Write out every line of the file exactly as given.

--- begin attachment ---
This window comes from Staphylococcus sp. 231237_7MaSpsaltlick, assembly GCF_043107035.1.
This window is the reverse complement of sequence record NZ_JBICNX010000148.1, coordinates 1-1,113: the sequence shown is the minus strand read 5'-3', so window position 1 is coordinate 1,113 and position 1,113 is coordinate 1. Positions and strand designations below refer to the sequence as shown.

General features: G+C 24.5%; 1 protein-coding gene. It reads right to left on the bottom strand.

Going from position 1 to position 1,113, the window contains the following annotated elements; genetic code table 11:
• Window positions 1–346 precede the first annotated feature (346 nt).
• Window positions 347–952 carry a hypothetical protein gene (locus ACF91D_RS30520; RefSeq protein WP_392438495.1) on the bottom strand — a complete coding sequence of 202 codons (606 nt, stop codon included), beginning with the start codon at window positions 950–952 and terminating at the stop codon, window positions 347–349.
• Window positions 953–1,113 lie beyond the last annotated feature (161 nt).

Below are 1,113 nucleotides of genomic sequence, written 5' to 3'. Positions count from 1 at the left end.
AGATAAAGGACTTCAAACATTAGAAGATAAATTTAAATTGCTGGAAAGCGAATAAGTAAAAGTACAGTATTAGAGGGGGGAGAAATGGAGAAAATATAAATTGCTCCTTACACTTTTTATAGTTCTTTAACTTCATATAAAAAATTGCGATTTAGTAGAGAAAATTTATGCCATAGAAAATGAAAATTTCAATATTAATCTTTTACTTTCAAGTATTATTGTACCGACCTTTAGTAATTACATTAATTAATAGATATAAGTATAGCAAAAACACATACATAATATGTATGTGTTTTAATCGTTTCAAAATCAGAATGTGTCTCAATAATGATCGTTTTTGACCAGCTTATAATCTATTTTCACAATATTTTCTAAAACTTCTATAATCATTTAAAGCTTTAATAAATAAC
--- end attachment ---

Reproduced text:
This window comes from Staphylococcus sp. 231237_7MaSpsaltlick, assembly GCF_043107035.1.
This window is the reverse complement of sequence record NZ_JBICNX010000148.1, coordinates 1-1,113: the sequence shown is the minus strand read 5'-3', so window position 1 is coordinate 1,113 and position 1,113 is coordinate 1. Positions and strand designations below refer to the sequence as shown.

General features: G+C 24.5%; 1 protein-coding gene. It reads right to left on the bottom strand.

Going from position 1 to position 1,113, the window contains the following annotated elements; genetic code table 11:
• Window positions 1–346 precede the first annotated feature (346 nt).
• Window positions 347–952 carry a hypothetical protein gene (locus ACF91D_RS30520; RefSeq protein WP_392438495.1) on the bottom strand — a complete coding sequence of 202 codons (606 nt, stop codon included), beginning with the start codon at window positions 950–952 and terminating at the stop codon, window positions 347–349.
• Window positions 953–1,113 lie beyond the last annotated feature (161 nt).

Below are 1,113 nucleotides of genomic sequence, written 5' to 3'. Positions count from 1 at the left end.
AGATAAAGGACTTCAAACATTAGAAGATAAATTTAAATTGCTGGAAAGCGAATAAGTAAAAGTACAGTATTAGAGGGGGGAGAAATGGAGAAAATATAAATTGCTCCTTACACTTTTTATAGTTCTTTAACTTCATATAAAAAATTGCGATTTAGTAGAGAAAATTTATGCCATAGAAAATGAAAATTTCAATATTAATCTTTTACTTTCAAGTATTATTGTACCGACCTTTAGTAATTACATTAATTAATAGATATAAGTATAGCAAAAACACATACATAATATGTATGTGTTTTAATCGTTTCAAAATCAGAATGTGTCTCAATAATGATCGTTTTTGACCAGCTTATAATCTATTTTCACAATATTTTCTAAAACTTCTATAATCATTTAAAGCTTTAATAAATAAC